Carly Minsky’s article on AI and Historians, like some of Braudel’s flawed projects, includes similarly ill-conceived attempts to replace historical scholarship with historical algorithms. The US Government’s rush to destroy records is self-evidently sinister, but the State Department’s utilization of an algorithm to direct which documents to destroy is an Orwellian nightmare of pre-destination.

The scholarly paper, “A Bird’s-Eye View of the Past: Digital History, Distant Reading and Sport History” does a fine job of explaining the proper use of big data tools, here identified as distant reading:

“…distant reading helps shape the historical task by enabling big picture analysis, encouraging different questions, and forming new hypotheses, it does not complete the totality of the historical process.”

Murray G. Phillips, Gary Osmond, and Stephen Townsend [italics mine]

Braudel’s work has been surpassed. Not all of it, but you can read his work in the present day and spot flaws: some obvious overreaches, some subtle misinterpretations. The power to be permanently and forever correct is not afforded to historians. Hopefully the undoing happens after you’re dead, but sooner or later the flaws in your work will be found, or countered, or deemed moot.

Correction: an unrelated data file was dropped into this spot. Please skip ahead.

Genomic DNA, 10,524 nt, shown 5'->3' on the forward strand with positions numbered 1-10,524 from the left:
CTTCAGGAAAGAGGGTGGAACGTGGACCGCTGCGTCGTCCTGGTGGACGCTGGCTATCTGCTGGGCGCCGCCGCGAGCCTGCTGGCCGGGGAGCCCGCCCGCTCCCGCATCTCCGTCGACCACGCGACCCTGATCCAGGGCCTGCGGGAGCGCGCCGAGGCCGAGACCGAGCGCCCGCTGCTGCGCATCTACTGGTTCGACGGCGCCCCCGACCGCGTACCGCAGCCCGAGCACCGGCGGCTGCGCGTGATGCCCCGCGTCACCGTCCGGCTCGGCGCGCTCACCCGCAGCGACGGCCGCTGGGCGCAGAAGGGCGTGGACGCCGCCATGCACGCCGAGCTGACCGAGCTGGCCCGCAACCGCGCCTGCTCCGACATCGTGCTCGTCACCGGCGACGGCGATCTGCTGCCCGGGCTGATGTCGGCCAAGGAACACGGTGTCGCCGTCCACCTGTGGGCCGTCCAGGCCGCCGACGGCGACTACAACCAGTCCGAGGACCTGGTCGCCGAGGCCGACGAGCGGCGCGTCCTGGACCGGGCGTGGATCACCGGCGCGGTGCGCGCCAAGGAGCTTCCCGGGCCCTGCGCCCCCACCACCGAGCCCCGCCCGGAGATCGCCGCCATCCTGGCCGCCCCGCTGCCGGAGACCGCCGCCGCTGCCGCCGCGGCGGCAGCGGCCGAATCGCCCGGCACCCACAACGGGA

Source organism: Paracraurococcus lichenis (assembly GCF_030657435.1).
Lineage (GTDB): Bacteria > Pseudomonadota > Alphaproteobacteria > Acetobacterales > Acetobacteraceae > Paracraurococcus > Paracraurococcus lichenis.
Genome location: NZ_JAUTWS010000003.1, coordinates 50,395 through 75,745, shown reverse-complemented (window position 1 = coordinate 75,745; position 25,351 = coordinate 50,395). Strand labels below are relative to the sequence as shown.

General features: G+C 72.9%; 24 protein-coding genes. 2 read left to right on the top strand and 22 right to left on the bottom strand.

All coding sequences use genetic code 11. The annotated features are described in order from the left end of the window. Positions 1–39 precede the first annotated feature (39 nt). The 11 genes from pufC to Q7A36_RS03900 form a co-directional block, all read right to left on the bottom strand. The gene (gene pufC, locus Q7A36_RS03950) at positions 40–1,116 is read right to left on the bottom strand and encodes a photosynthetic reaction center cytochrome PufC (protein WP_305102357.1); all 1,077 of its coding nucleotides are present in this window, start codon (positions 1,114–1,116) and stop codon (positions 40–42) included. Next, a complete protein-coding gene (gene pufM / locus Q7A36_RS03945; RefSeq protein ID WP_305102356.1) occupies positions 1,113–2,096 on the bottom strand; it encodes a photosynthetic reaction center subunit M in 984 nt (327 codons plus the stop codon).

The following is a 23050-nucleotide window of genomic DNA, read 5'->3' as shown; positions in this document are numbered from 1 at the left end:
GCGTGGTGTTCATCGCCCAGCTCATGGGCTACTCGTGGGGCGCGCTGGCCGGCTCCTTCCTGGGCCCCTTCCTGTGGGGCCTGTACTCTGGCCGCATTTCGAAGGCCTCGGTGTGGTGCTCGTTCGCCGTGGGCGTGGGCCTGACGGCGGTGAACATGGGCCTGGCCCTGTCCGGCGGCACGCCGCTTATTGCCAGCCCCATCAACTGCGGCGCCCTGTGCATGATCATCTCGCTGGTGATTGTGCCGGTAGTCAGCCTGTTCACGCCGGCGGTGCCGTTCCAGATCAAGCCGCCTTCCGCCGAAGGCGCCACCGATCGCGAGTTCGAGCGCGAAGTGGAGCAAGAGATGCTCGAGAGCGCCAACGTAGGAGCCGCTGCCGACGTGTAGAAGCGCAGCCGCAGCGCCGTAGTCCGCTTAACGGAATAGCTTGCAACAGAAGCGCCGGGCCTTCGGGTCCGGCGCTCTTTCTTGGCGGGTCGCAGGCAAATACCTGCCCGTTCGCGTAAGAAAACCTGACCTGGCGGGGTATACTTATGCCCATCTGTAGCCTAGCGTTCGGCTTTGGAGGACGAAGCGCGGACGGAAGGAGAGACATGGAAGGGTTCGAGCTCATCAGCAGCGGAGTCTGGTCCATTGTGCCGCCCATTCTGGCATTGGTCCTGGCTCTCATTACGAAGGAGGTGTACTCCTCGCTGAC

That is, if you’re lucky enough to have people reading your work at all.

This is the fate of historians, and it should never impinge on one’s ambitions or inspirations. You can be certain that whoever surpasses or disassembles your work will do so using the same methods you used when first assembling it. It’s this pairing of hard evidence, closely-read primary sources, and razor-sharp logic that yields a persuasive historical argument. Digitized data mining makes this process easier than ever, but does not replace the fundamental methodology of history.

If you can’t tell, I think everyone should read these books.